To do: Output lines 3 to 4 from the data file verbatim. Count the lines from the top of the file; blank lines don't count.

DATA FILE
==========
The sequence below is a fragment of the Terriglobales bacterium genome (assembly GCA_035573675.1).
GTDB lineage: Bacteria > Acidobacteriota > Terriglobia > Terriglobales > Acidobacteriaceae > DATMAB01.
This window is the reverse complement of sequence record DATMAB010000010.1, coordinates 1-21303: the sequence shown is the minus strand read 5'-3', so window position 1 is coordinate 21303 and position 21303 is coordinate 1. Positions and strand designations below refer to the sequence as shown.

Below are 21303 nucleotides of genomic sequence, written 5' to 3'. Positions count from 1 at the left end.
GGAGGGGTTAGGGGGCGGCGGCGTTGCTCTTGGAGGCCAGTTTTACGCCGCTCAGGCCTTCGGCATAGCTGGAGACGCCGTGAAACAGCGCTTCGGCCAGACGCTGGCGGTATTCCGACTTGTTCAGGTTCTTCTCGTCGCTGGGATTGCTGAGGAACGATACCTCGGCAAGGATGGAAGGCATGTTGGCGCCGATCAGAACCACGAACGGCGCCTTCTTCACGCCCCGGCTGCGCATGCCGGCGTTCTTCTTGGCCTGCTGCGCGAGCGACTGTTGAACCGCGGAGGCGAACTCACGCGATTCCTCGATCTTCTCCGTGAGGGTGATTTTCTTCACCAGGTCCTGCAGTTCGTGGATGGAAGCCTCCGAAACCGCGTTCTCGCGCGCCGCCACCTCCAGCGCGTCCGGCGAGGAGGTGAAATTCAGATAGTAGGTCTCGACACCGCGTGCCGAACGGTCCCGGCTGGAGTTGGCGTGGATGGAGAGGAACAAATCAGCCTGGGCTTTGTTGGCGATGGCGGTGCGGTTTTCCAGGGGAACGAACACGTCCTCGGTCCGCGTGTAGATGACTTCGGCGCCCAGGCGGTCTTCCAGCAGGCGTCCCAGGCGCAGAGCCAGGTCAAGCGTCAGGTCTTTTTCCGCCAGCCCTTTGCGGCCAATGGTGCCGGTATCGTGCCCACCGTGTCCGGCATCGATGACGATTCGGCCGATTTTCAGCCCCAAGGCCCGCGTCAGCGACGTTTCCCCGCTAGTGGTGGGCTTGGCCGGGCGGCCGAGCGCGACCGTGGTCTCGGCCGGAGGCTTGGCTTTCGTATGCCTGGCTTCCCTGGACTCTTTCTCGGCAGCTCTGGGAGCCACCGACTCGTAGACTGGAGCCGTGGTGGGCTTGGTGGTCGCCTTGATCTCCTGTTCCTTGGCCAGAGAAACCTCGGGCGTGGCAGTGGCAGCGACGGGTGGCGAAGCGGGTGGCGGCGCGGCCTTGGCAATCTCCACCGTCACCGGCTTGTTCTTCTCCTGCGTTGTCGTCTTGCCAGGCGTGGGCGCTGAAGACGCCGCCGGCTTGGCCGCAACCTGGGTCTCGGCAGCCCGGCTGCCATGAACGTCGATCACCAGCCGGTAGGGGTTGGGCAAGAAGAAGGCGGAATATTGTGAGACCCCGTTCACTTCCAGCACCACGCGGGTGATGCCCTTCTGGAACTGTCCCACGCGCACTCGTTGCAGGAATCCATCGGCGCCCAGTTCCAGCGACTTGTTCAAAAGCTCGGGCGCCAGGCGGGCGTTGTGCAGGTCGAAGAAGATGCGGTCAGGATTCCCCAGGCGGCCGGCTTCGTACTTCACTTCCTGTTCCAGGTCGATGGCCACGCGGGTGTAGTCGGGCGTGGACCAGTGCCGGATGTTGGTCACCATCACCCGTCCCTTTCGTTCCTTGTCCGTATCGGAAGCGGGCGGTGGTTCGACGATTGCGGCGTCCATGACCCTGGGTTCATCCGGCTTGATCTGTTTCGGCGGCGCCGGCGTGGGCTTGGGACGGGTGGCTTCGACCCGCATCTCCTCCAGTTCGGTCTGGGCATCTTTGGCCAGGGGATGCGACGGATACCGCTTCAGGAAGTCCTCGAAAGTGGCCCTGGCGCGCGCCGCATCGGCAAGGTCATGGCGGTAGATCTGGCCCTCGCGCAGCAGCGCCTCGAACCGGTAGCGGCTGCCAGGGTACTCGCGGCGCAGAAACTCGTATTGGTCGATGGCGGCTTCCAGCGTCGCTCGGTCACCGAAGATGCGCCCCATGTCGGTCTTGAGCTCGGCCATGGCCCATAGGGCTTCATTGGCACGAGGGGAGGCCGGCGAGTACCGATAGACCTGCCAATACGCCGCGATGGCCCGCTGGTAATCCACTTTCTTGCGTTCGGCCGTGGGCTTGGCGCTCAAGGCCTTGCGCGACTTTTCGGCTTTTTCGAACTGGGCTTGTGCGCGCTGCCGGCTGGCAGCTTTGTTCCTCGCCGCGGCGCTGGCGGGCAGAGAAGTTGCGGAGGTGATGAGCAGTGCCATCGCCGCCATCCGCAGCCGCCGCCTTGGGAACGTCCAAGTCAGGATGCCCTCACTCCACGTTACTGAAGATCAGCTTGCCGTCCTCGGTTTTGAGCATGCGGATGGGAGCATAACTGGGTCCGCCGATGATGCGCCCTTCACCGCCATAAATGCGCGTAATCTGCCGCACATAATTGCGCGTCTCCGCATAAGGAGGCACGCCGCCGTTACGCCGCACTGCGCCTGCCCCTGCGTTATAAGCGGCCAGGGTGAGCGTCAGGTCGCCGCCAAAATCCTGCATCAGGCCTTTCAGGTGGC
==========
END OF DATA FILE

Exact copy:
This window is the reverse complement of sequence record DATMAB010000010.1, coordinates 1-21303: the sequence shown is the minus strand read 5'-3', so window position 1 is coordinate 21303 and position 21303 is coordinate 1. Positions and strand designations below refer to the sequence as shown.

Below are 21303 nucleotides of genomic sequence, written 5' to 3'. Positions count from 1 at the left end.